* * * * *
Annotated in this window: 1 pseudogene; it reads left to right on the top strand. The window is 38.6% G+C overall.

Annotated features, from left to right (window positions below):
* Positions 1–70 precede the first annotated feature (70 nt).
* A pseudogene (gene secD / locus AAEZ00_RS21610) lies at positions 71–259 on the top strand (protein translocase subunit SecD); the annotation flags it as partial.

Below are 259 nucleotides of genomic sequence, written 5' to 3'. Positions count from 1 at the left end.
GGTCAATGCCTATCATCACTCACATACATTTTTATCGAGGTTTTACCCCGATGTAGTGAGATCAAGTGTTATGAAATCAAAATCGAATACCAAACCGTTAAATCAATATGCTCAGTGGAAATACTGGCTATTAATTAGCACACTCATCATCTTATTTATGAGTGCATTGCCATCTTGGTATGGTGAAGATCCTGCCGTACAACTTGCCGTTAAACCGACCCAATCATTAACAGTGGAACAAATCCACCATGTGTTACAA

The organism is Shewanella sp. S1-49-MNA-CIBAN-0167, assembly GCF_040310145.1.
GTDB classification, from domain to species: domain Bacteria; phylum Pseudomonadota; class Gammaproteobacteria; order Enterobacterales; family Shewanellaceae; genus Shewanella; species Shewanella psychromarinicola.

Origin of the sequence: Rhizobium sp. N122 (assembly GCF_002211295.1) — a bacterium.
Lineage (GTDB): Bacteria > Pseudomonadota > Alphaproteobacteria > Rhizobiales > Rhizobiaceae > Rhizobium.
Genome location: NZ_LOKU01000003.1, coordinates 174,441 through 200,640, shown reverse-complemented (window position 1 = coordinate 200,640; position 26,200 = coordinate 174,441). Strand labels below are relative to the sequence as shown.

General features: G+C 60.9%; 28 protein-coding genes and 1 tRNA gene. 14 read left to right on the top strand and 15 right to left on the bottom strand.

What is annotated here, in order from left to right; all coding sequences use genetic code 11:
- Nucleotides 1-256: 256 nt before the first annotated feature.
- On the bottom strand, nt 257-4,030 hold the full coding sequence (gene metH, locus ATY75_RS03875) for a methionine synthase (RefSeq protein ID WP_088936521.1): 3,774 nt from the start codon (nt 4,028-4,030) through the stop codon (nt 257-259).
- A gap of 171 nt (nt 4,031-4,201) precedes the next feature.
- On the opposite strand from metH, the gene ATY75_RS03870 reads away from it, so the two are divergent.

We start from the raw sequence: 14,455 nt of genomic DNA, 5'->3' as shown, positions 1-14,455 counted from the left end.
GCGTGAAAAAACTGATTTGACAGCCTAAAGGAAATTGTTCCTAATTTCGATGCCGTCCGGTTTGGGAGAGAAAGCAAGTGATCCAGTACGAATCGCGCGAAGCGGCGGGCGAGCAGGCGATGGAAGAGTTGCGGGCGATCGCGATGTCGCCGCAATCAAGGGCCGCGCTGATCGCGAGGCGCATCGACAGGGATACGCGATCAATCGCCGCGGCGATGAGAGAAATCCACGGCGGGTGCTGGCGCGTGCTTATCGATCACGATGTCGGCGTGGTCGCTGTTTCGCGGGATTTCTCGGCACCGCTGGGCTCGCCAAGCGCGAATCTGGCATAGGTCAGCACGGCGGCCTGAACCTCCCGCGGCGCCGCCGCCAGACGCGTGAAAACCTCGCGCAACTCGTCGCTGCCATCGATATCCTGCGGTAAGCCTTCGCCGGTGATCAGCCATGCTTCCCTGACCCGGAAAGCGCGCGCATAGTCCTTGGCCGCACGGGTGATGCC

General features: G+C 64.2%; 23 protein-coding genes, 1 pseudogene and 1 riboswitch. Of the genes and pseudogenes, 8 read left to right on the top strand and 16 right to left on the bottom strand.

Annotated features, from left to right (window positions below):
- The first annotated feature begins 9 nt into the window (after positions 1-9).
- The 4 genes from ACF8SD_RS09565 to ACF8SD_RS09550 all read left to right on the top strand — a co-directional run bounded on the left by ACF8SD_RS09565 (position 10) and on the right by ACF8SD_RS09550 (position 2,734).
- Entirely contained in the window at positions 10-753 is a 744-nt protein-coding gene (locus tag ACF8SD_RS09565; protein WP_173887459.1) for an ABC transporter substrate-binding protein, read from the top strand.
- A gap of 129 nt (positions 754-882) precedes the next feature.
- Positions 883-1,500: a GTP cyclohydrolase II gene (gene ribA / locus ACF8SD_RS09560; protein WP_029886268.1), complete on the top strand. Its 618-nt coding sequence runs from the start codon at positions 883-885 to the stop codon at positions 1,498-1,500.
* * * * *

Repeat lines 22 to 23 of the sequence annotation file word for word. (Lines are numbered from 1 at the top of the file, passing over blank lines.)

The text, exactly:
- The first annotated feature begins 9 nt into the window (after positions 1-9).
- The 4 genes from ACF8SD_RS09565 to ACF8SD_RS09550 all read left to right on the top strand — a co-directional run bounded on the left by ACF8SD_RS09565 (position 10) and on the right by ACF8SD_RS09550 (position 2,734).